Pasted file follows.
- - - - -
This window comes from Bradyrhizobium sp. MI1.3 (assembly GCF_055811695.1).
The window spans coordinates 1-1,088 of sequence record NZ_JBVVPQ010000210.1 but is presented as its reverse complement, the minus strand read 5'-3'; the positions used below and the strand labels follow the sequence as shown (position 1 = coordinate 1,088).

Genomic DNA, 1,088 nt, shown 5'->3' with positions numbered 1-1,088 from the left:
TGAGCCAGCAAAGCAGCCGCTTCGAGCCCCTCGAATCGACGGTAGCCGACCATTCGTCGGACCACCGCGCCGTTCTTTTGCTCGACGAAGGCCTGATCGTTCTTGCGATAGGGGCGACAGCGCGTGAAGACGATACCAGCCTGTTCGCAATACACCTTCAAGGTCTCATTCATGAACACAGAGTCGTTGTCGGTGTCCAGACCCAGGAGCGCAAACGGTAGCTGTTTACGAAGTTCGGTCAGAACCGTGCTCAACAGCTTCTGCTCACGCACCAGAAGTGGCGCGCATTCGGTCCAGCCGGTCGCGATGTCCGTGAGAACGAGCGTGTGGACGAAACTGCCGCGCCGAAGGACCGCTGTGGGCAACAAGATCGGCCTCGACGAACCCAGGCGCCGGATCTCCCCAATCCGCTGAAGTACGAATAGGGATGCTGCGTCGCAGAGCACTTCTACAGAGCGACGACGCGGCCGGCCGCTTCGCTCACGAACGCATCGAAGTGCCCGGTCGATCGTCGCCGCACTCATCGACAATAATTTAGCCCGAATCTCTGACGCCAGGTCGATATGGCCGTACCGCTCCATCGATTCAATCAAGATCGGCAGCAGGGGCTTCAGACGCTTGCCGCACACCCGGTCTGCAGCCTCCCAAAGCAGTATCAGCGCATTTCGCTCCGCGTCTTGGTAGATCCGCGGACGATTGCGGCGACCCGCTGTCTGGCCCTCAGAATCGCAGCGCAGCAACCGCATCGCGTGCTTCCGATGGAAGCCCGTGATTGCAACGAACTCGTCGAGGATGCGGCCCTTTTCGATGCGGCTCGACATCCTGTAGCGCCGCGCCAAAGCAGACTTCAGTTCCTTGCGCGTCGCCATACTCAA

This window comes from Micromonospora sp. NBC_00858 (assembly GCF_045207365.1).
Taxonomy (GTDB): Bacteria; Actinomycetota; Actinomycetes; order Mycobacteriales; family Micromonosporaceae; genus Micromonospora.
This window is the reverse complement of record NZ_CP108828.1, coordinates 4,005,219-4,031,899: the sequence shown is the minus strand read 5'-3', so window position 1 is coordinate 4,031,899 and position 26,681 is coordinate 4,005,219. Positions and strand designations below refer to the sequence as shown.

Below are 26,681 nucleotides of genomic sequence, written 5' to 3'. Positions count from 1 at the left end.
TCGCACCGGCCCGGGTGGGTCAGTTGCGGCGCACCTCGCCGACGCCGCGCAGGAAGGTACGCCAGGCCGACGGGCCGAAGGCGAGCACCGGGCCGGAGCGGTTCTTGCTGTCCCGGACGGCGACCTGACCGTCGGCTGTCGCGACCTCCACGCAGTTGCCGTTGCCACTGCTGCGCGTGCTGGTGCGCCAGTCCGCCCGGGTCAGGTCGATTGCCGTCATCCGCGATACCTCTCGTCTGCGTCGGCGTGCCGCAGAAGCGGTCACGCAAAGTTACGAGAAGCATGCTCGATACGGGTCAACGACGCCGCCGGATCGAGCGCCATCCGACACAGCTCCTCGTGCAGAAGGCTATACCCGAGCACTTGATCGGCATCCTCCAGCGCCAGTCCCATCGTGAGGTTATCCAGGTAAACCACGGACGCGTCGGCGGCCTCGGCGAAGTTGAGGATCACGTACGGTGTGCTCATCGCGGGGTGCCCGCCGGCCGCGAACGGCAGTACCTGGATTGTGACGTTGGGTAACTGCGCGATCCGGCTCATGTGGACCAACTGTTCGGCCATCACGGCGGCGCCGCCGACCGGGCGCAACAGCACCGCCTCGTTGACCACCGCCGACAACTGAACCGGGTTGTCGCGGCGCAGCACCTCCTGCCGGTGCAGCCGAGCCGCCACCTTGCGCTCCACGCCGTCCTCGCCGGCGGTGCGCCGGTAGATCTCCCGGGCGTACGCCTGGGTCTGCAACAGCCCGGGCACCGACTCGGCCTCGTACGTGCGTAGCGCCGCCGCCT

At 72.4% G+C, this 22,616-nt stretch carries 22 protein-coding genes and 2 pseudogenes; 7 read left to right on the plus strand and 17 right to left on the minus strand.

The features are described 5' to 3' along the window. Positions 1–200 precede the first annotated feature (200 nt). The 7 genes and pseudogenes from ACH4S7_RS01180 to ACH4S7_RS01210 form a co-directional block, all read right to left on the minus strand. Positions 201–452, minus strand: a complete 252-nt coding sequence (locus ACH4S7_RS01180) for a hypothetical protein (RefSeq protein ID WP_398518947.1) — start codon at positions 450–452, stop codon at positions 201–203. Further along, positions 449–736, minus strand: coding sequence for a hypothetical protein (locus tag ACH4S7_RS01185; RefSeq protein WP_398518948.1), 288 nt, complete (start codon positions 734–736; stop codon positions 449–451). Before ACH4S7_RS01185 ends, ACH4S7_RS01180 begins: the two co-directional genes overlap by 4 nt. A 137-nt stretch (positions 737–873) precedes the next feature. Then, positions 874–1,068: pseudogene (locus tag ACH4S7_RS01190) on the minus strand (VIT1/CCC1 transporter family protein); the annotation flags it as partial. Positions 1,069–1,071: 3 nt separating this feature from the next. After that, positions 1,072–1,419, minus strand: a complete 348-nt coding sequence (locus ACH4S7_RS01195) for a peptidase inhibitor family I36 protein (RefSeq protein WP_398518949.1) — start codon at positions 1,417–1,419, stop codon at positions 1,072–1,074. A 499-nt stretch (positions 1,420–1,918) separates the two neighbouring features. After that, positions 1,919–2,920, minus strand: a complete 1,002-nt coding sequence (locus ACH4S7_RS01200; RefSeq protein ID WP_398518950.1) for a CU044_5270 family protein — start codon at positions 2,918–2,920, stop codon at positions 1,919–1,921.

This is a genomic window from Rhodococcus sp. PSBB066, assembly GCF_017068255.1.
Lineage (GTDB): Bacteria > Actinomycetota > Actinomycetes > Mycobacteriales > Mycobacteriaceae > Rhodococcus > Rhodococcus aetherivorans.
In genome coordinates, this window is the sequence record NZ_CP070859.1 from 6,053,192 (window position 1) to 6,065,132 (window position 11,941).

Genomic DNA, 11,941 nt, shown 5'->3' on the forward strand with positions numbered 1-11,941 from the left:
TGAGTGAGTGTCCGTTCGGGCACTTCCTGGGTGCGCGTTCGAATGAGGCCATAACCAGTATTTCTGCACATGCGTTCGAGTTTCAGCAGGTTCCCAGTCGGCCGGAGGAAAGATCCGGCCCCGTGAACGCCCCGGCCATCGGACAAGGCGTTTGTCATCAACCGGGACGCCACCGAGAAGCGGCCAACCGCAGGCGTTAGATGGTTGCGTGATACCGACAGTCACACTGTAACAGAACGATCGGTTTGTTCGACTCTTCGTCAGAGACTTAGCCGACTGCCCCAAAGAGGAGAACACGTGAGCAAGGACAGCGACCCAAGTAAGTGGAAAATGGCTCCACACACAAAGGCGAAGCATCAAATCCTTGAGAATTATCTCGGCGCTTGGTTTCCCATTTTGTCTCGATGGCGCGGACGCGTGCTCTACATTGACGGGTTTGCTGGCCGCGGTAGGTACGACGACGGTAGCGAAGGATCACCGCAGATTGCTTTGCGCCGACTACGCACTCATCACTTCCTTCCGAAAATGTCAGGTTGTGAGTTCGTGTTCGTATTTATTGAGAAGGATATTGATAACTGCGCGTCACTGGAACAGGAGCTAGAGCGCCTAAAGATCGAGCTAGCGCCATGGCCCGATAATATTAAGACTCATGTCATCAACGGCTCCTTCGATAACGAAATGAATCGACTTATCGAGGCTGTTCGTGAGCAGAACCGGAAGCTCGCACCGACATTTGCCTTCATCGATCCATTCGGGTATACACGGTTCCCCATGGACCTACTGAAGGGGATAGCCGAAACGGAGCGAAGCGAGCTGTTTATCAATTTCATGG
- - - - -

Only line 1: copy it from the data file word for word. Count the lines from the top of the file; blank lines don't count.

This window comes from Bradyrhizobium sp. MI1.3 (assembly GCF_055811695.1).